Parking? At Target? At Christmas???

parking jam

I found myself in the undesirable position of shopping on December 23.  It made me so stinking mad!

Discount the long lines at the register, the lack of percentage off on any item that I desired, and my inability to make a purchasing decision; I was already miserable because I could hardly get into the parking lot.

I started at North Hills Mall, a relatively new outdoor complex.  On the back corner is a Target.  I spend $118 there each week of my life.

I don’t know why, but every time I go, the sales clerk informs me that the total is $118.  Target is so sophisticated that I scan my card and sign that I agree to the purchase before the employee even finishes scanning my items, so I can’t back out of it.  Whatever the total, I’ve committed, I’m in.  And it is usually $118.

I believe that a polite regular customer like me should be able to call in advance and reserve a parking place near the front.  I mean, I’m there on a rainy Tuesday in February at 8:30 PM when no one else in the world is thinking about giving them $118.  Shouldn’t they stand by me two days before Christmas when I’m at my most vulnerable purchasing moment?

“Hello.  This is Danny Tanner, #118.  I’m tired, frustrated and in a hurry.”

“We’ll have your spot coned off.  Pull up right beside the basket return on row 2.”

It doesn’t have to be THE closest space, just top 20.

You’d think they’d offer that service.  But no.  I’m out there scrapping for an 8 foot by 12 foot space just like every other Tom, Dick and Harry – those damn dudes who haven’t graced the Target since last December.  It’s like the once a year church goers.  Where were you in July when the baby Jesus was 7 months old?

On the 23rd, I had to park six miles away from the front entrance.  Even the spots reserved for “Parents with Children” were taken.  I am a parent, and I have children.  None of them were with me, but I was gonna park there anyway – nope, it was minivan city, not an opening to be found.

In the parking deck, there were three great spots.  I approached all thinking I’d won the jackpot only to discover the sorry putz parked next door had crossed the painted line so far that there was no way to squeeze my mid-sized SUV in the space.  I was livid!  It is a time like this that I would like to put my car in park, get out and rake my house key down the entire driver’s side of the asphalt bogart’s vehicle.

And what is up with the “C” spaces.  Compact cars get priority?  I tried parking in one of those at Crabtree Valley but we all had to climb out the back hatch of the car.  That ain’t cool, especially if you’re on a date.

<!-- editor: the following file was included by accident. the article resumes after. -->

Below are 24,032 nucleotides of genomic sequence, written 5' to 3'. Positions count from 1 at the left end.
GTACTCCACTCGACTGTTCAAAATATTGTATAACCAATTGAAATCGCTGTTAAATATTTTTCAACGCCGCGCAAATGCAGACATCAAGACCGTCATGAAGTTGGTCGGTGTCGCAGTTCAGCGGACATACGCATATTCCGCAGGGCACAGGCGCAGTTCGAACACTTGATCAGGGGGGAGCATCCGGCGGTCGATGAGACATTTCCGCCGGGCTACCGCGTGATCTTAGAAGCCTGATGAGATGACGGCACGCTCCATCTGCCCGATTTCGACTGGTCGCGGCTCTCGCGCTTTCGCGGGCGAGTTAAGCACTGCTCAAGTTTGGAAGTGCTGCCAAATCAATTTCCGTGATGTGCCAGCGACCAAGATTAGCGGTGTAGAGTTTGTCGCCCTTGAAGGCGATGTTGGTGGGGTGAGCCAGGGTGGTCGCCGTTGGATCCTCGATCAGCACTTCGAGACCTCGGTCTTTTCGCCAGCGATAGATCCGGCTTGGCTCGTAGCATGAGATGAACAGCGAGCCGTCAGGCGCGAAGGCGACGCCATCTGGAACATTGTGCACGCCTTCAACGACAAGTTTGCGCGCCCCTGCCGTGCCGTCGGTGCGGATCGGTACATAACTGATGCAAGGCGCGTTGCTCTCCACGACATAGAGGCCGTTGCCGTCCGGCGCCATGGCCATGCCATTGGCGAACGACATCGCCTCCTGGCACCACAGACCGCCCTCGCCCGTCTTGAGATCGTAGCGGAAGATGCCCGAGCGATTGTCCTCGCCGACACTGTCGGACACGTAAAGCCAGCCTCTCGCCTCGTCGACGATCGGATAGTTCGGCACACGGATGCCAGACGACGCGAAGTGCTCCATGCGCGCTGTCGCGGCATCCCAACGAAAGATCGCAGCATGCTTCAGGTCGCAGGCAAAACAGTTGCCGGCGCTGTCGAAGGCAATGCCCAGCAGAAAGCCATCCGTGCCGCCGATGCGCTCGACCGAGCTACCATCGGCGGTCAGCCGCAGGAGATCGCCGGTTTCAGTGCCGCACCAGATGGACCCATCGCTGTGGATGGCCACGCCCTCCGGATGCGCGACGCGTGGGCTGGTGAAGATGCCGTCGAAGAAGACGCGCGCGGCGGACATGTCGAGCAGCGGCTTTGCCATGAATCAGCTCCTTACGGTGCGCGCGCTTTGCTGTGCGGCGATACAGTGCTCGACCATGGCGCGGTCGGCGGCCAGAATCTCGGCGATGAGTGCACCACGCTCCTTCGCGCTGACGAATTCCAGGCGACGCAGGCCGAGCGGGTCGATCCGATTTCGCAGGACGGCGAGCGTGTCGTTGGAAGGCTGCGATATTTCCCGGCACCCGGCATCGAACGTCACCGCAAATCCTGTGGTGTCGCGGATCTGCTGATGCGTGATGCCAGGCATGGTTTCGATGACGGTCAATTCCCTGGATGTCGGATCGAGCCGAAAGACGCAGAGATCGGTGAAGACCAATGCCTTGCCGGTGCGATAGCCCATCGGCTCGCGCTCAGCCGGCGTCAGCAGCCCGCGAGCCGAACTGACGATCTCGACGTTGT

Oh, and what about the always open reserved spots for plug-in cars?  There is a 1 to 2,456 electric car to reserved electric car parking space ratio in the City of Raleigh.  I would love to park my car, hook it up to a gas pump, and come back in an hour with a free full tank.  What is up with that?

I finally found a space, well sort of.  It was half a space right beside the curb and the mulched evergreen border.  I parked two wheels on concrete and two on the greenery.  I have that same plant by my driveway, and you can’t kill it.  DJ backs over it daily and the stuff is a hearty as the day before she turned 16.

It ended up being fine, because I hadn’t jogged that morning.  I got my three miles in, did not commit vandalism and purchased everyone’s favorite candy.

Next year I’m gonna start shopping in February.  Anyone know the shelf life of Snickers?



Gobble, Gobble, Gobble

Turkey Innards

I had a slight panic attack today.  My parents are 77, and I’m not sure what we’re going to do when they stop cooking Thanksgiving dinner.  Yo – mom and dad, we’re gonna need a decade’s notice, I’m just saying.

I ain’t eating that important feast at an old folks home I’m telling you that.  Turkey should be sliced, not pureed.  And I’m extremely uncomfortable with my stuffing being served out of an ice cream scoop.

I’m not too worried about my side of the family.  That sister-in-law is fair in the kitchen and there are some nieces honing their skills.  My brother can deep fry a turkey – although it’s a fire hazard if the singeing of his eyebrows from illegal fireworks last Fourth of July is any indication.  I’ll just stay inside.

But the other side of the family is really going to struggle.  That sister-in-law is really good at injecting monkeys with infectious diseases but give her a pot and she’s dumbfounded.  And then there’s Uncle Jesse – you can’t buy Thanksgiving dinner from the Steak and Shake.

Oh, I got an idea!  I hear Martha Stewart is on!  Maybe I should sign up and woo her.  I got a lot to offer – work for a nonprofit, three teen daughters, skinny but with slight love handles – how could she pass on that?  I know, she’s a little older than me, but she would certainly bring something to the table, literally.  And Stephanie has a rip in one of her sheets, I bet she could get us a deal to replace that at the K-Mart.